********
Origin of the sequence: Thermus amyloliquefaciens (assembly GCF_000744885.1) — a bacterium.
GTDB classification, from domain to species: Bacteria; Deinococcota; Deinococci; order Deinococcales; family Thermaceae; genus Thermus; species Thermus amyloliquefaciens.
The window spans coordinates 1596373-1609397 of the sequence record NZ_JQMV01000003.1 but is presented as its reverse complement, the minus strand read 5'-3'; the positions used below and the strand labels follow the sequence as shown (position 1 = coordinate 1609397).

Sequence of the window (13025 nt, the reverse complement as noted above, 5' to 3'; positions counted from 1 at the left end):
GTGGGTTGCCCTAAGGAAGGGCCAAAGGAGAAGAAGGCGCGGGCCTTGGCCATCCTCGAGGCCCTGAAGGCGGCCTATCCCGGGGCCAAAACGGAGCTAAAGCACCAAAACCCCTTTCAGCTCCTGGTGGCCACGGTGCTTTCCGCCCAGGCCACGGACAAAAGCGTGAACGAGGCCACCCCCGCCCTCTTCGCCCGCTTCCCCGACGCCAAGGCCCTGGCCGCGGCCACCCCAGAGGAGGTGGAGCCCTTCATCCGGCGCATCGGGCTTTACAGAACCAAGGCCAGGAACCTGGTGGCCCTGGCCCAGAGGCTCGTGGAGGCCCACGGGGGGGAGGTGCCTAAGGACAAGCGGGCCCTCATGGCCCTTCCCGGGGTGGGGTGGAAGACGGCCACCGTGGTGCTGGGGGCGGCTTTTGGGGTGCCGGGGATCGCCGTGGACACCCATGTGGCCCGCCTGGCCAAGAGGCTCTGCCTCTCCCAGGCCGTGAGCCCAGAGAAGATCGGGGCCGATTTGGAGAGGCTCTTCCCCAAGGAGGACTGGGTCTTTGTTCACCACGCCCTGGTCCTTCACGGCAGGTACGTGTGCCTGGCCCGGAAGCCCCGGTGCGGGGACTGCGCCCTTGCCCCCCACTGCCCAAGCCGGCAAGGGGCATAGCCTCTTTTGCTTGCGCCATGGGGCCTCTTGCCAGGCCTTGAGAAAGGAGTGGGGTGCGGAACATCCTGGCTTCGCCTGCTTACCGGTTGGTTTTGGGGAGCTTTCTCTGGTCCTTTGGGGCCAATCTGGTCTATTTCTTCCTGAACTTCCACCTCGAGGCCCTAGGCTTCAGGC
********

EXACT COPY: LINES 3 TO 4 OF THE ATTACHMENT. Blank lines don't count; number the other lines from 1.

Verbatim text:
The window spans coordinates 1596373-1609397 of the sequence record NZ_JQMV01000003.1 but is presented as its reverse complement, the minus strand read 5'-3'; the positions used below and the strand labels follow the sequence as shown (position 1 = coordinate 1609397).

Sequence of the window (13025 nt, the reverse complement as noted above, 5' to 3'; positions counted from 1 at the left end):